Bishop Michael Olson and brother bishops petition for stay of Melissa Lucio’s execution
FORT WORTH – Bishop Michael Olson of the Diocese of Fort Worth, along with 20 brother bishops in Texas, sent a letter to Governor Greg Abbott, Cameron County District Attorney Luis Saenz, and the Texas Board of Pardons and Paroles regarding Melissa Lucio, who is scheduled to be executed on April 27, 2022.
The letter, dated March 22, urges that the execution be stayed for a “meaningful review” of the case against Lucio, who was sentenced to death for the 2008 murder of her two-year-old daughter, Mariah, who had fallen down a flight of stairs two days earlier. Beginning two hours after Mariah’s death, detectives questioned Lucio for five hours, ending at 3 a.m. when Lucio made a vague admission of guilt to end the interrogation. She has maintained her innocence for 14 years.
The bishops stated, “Justice was not served by Ms. Lucio’s conviction and will not be served by her execution, considering her history as a victim of sexual abuse and domestic violence, her troubling interrogation by law enforcement, and the unanswered questions regarding the manner of her daughter Mariah’s death.”
The letter mentioned the bishops pray for everyone affected by the tragic loss of Mariah’s life and reported that Lucio is a faithful Catholic with “her heart centered on Christ,” according to Lucio’s spiritual adviser, Deacon Ronnie Lastovica of the Diocese of Austin.
In accordance with the teachings of the Catholic Church, Bishop Olson petitions the governor and the Texas Board of Pardons and Paroles to halt each execution, which opposes the inherent dignity of every human life.
In the letter, the bishops explained, “The Church expects accountability for harm, legitimate discipline and reparation, and the protection of society, but executions are completely unnecessary and unacceptable. Voluntarily taking a human life, regardless of the rationale, is contrary to Christian revelation.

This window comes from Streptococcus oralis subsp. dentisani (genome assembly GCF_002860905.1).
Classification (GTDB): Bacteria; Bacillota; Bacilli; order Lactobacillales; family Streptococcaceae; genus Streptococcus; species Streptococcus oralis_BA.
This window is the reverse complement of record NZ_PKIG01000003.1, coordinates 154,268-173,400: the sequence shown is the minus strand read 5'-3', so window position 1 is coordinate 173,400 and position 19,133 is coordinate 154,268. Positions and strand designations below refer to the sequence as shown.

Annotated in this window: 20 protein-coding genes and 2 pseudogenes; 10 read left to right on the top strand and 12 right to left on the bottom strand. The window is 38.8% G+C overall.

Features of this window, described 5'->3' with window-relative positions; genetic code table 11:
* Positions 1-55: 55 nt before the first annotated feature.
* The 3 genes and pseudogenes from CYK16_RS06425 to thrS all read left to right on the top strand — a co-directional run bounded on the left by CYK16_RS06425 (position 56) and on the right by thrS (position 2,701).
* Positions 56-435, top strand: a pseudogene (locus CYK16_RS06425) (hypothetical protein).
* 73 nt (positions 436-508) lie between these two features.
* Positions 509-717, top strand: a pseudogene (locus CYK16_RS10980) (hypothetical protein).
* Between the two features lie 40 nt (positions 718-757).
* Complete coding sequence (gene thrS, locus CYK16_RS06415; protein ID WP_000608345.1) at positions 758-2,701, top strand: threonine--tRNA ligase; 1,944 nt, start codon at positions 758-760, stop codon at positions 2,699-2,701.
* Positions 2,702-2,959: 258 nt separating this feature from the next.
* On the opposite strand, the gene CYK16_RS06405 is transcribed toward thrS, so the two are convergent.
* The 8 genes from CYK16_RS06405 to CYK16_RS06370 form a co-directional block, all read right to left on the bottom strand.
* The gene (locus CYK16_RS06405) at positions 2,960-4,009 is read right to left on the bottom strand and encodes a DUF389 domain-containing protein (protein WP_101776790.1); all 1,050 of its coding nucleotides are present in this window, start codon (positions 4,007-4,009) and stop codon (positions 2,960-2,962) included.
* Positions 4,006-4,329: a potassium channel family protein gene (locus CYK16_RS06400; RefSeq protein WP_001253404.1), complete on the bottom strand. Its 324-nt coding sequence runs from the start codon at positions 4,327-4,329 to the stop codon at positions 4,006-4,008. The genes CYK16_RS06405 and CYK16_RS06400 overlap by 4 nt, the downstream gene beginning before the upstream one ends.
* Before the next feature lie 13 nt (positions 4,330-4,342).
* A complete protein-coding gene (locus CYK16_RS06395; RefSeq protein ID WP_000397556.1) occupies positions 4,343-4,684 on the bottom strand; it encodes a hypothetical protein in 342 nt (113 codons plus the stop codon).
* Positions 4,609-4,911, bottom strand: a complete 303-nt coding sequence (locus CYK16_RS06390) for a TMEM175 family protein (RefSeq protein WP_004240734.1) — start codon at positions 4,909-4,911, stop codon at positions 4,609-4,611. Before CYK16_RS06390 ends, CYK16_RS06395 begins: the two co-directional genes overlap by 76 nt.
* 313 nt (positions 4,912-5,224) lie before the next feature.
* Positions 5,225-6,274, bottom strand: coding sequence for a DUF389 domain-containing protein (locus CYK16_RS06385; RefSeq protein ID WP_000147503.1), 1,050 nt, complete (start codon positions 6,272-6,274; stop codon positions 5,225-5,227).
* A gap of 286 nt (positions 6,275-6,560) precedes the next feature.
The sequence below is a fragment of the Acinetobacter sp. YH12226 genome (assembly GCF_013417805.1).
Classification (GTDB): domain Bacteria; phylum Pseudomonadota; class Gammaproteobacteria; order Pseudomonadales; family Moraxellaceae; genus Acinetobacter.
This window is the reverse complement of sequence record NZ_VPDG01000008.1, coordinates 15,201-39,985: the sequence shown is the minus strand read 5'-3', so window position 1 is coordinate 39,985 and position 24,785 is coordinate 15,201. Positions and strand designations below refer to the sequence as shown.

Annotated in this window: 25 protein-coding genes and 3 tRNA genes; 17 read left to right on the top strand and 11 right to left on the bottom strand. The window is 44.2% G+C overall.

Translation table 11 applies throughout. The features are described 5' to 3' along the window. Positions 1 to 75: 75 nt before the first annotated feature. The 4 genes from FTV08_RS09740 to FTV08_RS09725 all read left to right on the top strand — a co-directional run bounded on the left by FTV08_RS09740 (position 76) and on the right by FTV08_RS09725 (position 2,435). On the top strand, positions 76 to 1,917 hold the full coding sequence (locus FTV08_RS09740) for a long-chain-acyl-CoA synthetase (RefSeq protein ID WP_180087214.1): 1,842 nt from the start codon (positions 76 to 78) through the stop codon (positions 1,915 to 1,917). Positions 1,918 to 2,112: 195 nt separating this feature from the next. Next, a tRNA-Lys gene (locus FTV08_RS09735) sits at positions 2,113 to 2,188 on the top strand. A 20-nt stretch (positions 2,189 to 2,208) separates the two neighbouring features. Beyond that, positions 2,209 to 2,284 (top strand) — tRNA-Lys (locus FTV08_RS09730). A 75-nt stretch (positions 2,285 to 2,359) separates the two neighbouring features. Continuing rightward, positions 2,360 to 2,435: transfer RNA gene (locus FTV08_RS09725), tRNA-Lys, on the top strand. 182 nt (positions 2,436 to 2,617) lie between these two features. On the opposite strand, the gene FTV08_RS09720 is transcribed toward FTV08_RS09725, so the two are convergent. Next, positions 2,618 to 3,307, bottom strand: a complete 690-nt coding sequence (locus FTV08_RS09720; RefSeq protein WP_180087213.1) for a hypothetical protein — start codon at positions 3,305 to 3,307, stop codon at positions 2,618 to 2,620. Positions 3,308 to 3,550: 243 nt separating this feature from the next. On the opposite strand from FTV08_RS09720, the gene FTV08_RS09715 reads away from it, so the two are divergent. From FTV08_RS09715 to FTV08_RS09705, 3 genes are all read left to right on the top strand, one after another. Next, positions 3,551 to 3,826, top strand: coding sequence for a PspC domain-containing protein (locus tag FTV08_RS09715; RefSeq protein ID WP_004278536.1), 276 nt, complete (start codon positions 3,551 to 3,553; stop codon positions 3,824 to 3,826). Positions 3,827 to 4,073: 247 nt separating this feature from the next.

“The Holy Father’s call to abolish the death penalty reminds us justice happens, not through punishment and vengeance, but out of a sense of responsibility beyond the present moment. Conversion, repentance, and the desire to start life anew cannot be denied anyone, including those guilty of the most serious crimes. We beseech you to commute her death sentence and conduct a meaningful review of her case to enable this family to continue the hard work of restorative justice and healing,” the letter concluded.
The Catechism of the Catholic Church, paragraph 2267, states “Recourse to the death penalty on the part of legitimate authority, following a fair trial, was long considered an appropriate response to the gravity of certain crimes and an acceptable, albeit extreme, means of safeguarding the common good.
“Today, however, there is an increasing awareness that the dignity of the person is not lost even after the commission of very serious crimes. In addition, a new understanding has emerged of the significance of penal sanctions imposed by the state. Lastly, more effective systems of detention have been developed, which ensure the due protection of citizens but, at the same time, do not definitively deprive the guilty of the possibility of redemption.
“Consequently, the Church teaches, in the light of the Gospel, that ‘the death penalty is inadmissible because it is an attack on the inviolability and dignity of the person,’ and she works with determination for its abolition worldwide.”
Currently, 196 prisoners, including six women, are held on death row in Texas.